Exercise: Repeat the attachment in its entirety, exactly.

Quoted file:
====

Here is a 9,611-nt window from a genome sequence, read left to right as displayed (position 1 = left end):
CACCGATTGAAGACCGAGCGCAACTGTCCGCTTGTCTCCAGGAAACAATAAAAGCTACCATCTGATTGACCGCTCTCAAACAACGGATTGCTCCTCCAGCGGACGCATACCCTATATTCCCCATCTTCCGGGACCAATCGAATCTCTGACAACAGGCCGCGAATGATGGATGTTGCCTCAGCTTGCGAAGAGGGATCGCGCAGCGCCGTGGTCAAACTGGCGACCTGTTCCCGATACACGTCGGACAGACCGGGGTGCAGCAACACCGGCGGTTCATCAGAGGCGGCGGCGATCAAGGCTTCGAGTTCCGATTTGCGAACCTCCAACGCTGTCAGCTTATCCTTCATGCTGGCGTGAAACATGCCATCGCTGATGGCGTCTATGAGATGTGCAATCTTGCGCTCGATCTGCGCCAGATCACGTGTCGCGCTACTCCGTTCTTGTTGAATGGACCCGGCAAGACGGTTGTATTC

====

Here is a 9,611-nt window from a genome sequence, read left to right as displayed (position 1 = left end):
CACCGATTGAAGACCGAGCGCAACTGTCCGCTTGTCTCCAGGAAACAATAAAAGCTACCATCTGATTGACCGCTCTCAAACAACGGATTGCTCCTCCAGCGGACGCATACCCTATATTCCCCATCTTCCGGGACCAATCGAATCTCTGACAACAGGCCGCGAATGATGGATGTTGCCTCAGCTTGCGAAGAGGGATCGCGCAGCGCCGTGGTCAAACTGGCGACCTGTTCCCGATACACGTCGGACAGACCGGGGTGCAGCAACACCGGCGGTTCATCAGAGGCGGCGGCGATCAAGGCTTCGAGTTCCGATTTGCGAACCTCCAACGCTGTCAGCTTATCCTTCATGCTGGCGTGAAACATGCCATCGCTGATGGCGTCTATGAGATGTGCAATCTTGCGCTCGATCTGCGCCAGATCACGTGTCGCGCTACTCCGTTCTTGTTGAATGGACCCGGCAAGACGGTTGTATTC